We do not think there is a logical inference from the failure to implicate a co-defendant that the confessor must have been guilty of the activity in question. Nor do we think the fact that defendant followed Robin past the phone booth is alone sufficient to draw a conclusion that defendant must have been the one who returned.

The confusion at the scene of the crime, the inconclusive nature of the inferences argued by the state, the denial by the defendant, and the inability of the witness to recognize defendant as one of the men involved shows that the confession and testimony relied upon by the trial court were insufficient to support such a serious decision as that of imposing the death penalty.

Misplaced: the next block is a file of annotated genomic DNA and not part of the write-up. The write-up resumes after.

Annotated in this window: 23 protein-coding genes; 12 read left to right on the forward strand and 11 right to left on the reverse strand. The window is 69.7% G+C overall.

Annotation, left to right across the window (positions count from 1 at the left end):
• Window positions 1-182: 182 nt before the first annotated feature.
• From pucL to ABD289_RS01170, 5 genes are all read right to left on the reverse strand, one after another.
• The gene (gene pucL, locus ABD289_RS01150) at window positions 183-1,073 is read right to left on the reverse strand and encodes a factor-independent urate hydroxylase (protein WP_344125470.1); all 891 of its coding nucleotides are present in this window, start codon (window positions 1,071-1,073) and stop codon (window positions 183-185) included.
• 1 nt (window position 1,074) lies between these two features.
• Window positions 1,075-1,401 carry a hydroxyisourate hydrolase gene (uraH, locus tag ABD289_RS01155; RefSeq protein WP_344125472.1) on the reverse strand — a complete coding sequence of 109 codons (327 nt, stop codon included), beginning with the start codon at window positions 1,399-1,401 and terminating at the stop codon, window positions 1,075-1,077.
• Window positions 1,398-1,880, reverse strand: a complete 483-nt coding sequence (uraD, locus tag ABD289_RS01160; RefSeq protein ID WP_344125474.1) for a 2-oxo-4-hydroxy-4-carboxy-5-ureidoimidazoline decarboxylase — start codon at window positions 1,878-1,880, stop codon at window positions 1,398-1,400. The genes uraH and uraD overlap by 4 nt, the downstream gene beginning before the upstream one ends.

In the light of our decision on the second issue, we do not find it necessary to reach defendant's argument as to the constitutionality of Arizona's capital punishment statute.

Appellant's sentence is therefore reduced from death to life imprisonment in the state prison, without possibility of parole until the completion of the service of twenty-five calendar years, A.R.S. § 13-453(A). As so modified, the judgment of the Superior Court of Maricopa County is affirmed.

CAMERON, C.J., and HAYS, HOLOHAN and GORDON, JJ., concur.